In Missouri, MRM’s Mainord sells to customers who still use public varieties. Many of the elevators in his area pay a 60-cent premium for non-GMO soybeans, which his growers have found perform very well. “In fact, most producers who grow traditional varieties will tell you they perform as well as anything that’s on the market,” he says. A sobering thought considering non-GMO seed costs $18 to $19 per bag, vs. $52 to $65 for traited seed.

A number of dealers commented that while agriculture continues to fare well compared to other industries in the current economy, they and their customers are uneasy. The latest Farm Bill has yet to be finalized, and at presstime dealers contemplated how the looming elections could greatly affect the bill’s outcome. “One year down the road, how will farm programs and crop insurance look?” asks Mogged.

Mainord thinks growers are being a little cautious in their buying decisions, even with high commodity prices. One reason in particular: How will tax structures look after the elections?

“They affect us tremendously,” he says. “Even though we handle a lot of money, sometimes we don’t get to keep a lot of it.”


Leave a Reply

Seed/Biotech Stories

Soybean field
Crop InputsIncotec Invests In North America
October 25, 2016
Leading seed enhancement company Incotec, part of Croda, has announced an investment in their North America business. The total investment of Read More
Nufarm Seed Treatment lab formulations
Seed/BiotechNew Lab, Company Realignment Strengthen Nufarm’s Position To Serve Seed Treatment Market
October 6, 2016
As part of its “One Nufarm” strategy, Nufarm is realigning and uniting resources to further enhance the focus on its Read More
Soybean Field
Seed/BiotechBayer, West Central Distribution Introduce Fungicde Seed Treatment For Soybeans
October 6, 2016
Bayer and West Central Distribution are introducing a new combination fungicide treatment for soybean plants, Redigo 480 + Trilex, to Read More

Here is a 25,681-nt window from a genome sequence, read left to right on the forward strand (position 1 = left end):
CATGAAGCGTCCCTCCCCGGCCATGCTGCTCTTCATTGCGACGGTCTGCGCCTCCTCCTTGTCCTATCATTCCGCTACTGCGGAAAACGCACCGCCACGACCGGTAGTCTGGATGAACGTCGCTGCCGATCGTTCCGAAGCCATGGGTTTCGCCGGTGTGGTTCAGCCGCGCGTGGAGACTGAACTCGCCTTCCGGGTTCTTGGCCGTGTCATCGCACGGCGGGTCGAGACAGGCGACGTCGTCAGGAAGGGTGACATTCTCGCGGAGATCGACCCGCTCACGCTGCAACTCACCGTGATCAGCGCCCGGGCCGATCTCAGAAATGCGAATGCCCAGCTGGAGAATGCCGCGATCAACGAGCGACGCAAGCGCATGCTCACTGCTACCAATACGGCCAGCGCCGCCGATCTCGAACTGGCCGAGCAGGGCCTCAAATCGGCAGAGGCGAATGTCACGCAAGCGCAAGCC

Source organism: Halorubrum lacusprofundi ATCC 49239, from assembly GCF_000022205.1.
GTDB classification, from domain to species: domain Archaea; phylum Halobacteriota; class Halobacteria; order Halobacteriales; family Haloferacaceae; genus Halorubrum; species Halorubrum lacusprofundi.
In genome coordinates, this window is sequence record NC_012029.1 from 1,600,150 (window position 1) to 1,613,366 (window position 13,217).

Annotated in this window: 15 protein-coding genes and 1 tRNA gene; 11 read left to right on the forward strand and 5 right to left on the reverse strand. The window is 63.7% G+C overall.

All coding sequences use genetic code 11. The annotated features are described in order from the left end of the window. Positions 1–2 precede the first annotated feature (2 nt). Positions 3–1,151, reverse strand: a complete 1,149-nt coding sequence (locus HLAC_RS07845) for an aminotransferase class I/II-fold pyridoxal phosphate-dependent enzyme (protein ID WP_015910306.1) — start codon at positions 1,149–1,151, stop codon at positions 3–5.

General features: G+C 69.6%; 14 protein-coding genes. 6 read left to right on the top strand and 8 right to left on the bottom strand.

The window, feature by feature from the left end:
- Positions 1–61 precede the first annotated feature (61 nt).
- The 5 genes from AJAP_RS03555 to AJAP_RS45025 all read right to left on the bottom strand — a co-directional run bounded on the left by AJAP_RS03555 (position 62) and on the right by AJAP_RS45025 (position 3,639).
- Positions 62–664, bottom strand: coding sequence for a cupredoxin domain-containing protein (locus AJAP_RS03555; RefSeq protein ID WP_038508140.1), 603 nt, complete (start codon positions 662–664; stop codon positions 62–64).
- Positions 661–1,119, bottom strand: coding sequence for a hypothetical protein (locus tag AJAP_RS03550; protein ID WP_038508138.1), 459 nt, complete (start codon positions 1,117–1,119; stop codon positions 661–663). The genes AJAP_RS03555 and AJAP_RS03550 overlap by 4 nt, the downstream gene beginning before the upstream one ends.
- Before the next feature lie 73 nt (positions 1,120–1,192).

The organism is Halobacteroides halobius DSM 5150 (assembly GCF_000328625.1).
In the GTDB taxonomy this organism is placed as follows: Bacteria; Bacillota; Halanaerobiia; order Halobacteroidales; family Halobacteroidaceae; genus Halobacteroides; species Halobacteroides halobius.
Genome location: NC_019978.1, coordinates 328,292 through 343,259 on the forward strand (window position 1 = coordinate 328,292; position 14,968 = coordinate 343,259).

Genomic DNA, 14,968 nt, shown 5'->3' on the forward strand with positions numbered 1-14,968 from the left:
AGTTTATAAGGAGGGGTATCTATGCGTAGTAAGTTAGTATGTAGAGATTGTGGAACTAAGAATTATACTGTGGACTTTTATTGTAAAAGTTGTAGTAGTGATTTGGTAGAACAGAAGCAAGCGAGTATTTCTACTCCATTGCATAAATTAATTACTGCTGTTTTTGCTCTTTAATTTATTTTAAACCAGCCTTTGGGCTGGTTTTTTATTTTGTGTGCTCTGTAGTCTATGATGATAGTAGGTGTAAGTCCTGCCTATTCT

Syngenta Seedcare Institute
Seed/BiotechSyngenta Opens New North America Seedcare Institute In Stanton, MN
September 23, 2016
Syngenta unveiled its new Seedcare Institute in Stanton, MN, during a recent grand opening celebration. More than 150 industry leaders, Read More
Trending Articles
Matt Hopkins15 Twitter Accounts Every Ag Professional Must Follow
October 13, 2016
What do singer Katy Perry and the President of the United States have in common? They are two of the Read More
AGCO RG700 cab
OpinionRoadblocks To Precision Ag Innovation
October 5, 2016
On August 29, I got to preside over the PrecisionAg Innovation Series event, “Game-Changing Advances in Precision Farming Technology,” developed Read More
J.C. Ramsdell containment system
EquipmentClear Opportunity In The Tank Market
October 4, 2016
Crop prices may be down, but steel prices are too — and that’s good news for retailers looking to add some Read More
WinField booth Farm Progress
Special ReportsTalking Weed Management Strategies At Farm Progress 2016
October 2, 2016
The annual Farm Progress Show — this year staged in Boone, IA — is always a great place to catch Read More
Corn Field
Eric SfiligojFacing Ag Industry Challenges
September 26, 2016
At the 2016 annual Mid America CropLife Association (MACA) meeting in September, a pair of crop protection company representatives discussed Read More
Bayer Monsanto
Crop InputsBayer-Monsanto Mega-Merger: 6 Things You Need To Know
September 14, 2016
Mega mergers have become almost routine in the agricultural industry. Right on the heels of Monday’s news that fertilizer giants Potash Read More
Latest News
ManagementHighlights from the PrecisionAg Vision Conference
October 28, 2016
Editors Eric Sfiligoj and Matthew Grassi discuss what was talked about at the 1st annual PrecisionAg Vision Conference and provide Read More
Crop InputsOhio State Researchers Announce Progress on ‘Phos…